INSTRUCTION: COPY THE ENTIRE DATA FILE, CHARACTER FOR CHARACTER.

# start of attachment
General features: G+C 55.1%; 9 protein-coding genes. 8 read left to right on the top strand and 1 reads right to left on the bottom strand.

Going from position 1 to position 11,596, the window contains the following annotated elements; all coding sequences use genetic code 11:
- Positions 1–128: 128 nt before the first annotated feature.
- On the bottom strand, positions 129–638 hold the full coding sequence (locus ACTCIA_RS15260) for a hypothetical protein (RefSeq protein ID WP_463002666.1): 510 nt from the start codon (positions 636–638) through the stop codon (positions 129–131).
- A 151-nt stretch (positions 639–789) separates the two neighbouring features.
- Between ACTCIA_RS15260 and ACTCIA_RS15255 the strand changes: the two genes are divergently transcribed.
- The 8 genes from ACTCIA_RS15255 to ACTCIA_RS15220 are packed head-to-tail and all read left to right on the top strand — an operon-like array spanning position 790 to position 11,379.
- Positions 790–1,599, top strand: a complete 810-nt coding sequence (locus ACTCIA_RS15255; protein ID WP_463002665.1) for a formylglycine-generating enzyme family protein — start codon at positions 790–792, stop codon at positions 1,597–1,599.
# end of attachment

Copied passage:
General features: G+C 55.1%; 9 protein-coding genes. 8 read left to right on the top strand and 1 reads right to left on the bottom strand.

Going from position 1 to position 11,596, the window contains the following annotated elements; all coding sequences use genetic code 11:
- Positions 1–128: 128 nt before the first annotated feature.
- On the bottom strand, positions 129–638 hold the full coding sequence (locus ACTCIA_RS15260) for a hypothetical protein (RefSeq protein ID WP_463002666.1): 510 nt from the start codon (positions 636–638) through the stop codon (positions 129–131).
- A 151-nt stretch (positions 639–789) separates the two neighbouring features.
- Between ACTCIA_RS15260 and ACTCIA_RS15255 the strand changes: the two genes are divergently transcribed.
- The 8 genes from ACTCIA_RS15255 to ACTCIA_RS15220 are packed head-to-tail and all read left to right on the top strand — an operon-like array spanning position 790 to position 11,379.
- Positions 790–1,599, top strand: a complete 810-nt coding sequence (locus ACTCIA_RS15255; protein ID WP_463002665.1) for a formylglycine-generating enzyme family protein — start codon at positions 790–792, stop codon at positions 1,597–1,599.